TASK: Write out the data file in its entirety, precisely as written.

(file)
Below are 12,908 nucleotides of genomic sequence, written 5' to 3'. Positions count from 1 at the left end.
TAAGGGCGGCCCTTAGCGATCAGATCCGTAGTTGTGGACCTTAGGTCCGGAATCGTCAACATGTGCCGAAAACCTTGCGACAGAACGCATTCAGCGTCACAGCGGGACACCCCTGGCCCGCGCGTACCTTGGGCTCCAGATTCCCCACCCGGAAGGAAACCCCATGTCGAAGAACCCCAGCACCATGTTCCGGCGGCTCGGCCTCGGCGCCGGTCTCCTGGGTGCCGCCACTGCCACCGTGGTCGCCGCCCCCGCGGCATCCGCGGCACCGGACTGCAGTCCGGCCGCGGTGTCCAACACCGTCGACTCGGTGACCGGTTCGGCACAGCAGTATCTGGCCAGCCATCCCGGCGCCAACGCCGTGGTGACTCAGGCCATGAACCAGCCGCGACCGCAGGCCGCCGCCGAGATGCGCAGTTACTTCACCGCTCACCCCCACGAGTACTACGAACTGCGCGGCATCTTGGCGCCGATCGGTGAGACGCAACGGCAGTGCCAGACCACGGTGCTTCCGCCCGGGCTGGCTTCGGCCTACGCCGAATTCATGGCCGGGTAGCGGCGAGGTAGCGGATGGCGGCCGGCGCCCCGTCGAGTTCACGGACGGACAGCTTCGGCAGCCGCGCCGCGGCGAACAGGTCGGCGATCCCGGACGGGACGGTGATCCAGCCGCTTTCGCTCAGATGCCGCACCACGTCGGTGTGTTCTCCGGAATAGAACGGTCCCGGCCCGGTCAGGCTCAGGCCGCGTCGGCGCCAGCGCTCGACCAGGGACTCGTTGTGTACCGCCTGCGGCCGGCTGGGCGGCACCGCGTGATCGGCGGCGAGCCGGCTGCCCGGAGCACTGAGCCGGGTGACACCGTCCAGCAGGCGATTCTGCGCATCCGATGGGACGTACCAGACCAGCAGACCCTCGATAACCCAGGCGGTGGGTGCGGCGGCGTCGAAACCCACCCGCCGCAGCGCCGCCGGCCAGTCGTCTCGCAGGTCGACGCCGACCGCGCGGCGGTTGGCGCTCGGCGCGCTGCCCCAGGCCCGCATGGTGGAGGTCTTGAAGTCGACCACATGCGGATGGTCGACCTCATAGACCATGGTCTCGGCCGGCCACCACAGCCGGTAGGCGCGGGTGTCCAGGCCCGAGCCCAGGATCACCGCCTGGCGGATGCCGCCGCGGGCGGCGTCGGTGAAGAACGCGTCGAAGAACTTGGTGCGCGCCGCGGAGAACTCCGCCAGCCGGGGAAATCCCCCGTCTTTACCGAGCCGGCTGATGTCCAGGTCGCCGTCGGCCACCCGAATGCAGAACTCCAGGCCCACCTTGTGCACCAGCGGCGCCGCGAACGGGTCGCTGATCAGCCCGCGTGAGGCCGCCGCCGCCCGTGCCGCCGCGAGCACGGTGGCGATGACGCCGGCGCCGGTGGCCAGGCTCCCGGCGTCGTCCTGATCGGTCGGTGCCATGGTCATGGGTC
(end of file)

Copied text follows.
Below are 12,908 nucleotides of genomic sequence, written 5' to 3'. Positions count from 1 at the left end.
TAAGGGCGGCCCTTAGCGATCAGATCCGTAGTTGTGGACCTTAGGTCCGGAATCGTCAACATGTGCCGAAAACCTTGCGACAGAACGCATTCAGCGTCACAGCGGGACACCCCTGGCCCGCGCGTACCTTGGGCTCCAGATTCCCCACCCGGAAGGAAACCCCATGTCGAAGAACCCCAGCACCATGTTCCGGCGGCTCGGCCTCGGCGCCGGTCTCCTGGGTGCCGCCACTGCCACCGTGGTCGCCGCCCCCGCGGCATCCGCGGCACCGGACTGCAGTCCGGCCGCGGTGTCCAACACCGTCGACTCGGTGACCGGTTCGGCACAGCAGTATCTGGCCAGCCATCCCGGCGCCAACGCCGTGGTGACTCAGGCCATGAACCAGCCGCGACCGCAGGCCGCCGCCGAGATGCGCAGTTACTTCACCGCTCACCCCCACGAGTACTACGAACTGCGCGGCATCTTGGCGCCGATCGGTGAGACGCAACGGCAGTGCCAGACCACGGTGCTTCCGCCCGGGCTGGCTTCGGCCTACGCCGAATTCATGGCCGGGTAGCGGCGAGGTAGCGGATGGCGGCCGGCGCCCCGTCGAGTTCACGGACGGACAGCTTCGGCAGCCGCGCCGCGGCGAACAGGTCGGCGATCCCGGACGGGACGGTGATCCAGCCGCTTTCGCTCAGATGCCGCACCACGTCGGTGTGTTCTCCGGAATAGAACGGTCCCGGCCCGGTCAGGCTCAGGCCGCGTCGGCGCCAGCGCTCGACCAGGGACTCGTTGTGTACCGCCTGCGGCCGGCTGGGCGGCACCGCGTGATCGGCGGCGAGCCGGCTGCCCGGAGCACTGAGCCGGGTGACACCGTCCAGCAGGCGATTCTGCGCATCCGATGGGACGTACCAGACCAGCAGACCCTCGATAACCCAGGCGGTGGGTGCGGCGGCGTCGAAACCCACCCGCCGCAGCGCCGCCGGCCAGTCGTCTCGCAGGTCGACGCCGACCGCGCGGCGGTTGGCGCTCGGCGCGCTGCCCCAGGCCCGCATGGTGGAGGTCTTGAAGTCGACCACATGCGGATGGTCGACCTCATAGACCATGGTCTCGGCCGGCCACCACAGCCGGTAGGCGCGGGTGTCCAGGCCCGAGCCCAGGATCACCGCCTGGCGGATGCCGCCGCGGGCGGCGTCGGTGAAGAACGCGTCGAAGAACTTGGTGCGCGCCGCGGAGAACTCCGCCAGCCGGGGAAATCCCCCGTCTTTACCGAGCCGGCTGATGTCCAGGTCGCCGTCGGCCACCCGAATGCAGAACTCCAGGCCCACCTTGTGCACCAGCGGCGCCGCGAACGGGTCGCTGATCAGCCCGCGTGAGGCCGCCGCCGCCCGTGCCGCCGCGAGCACGGTGGCGATGACGCCGGCGCCGGTGGCCAGGCTCCCGGCGTCGTCCTGATCGGTCGGTGCCATGGTCATGGGTC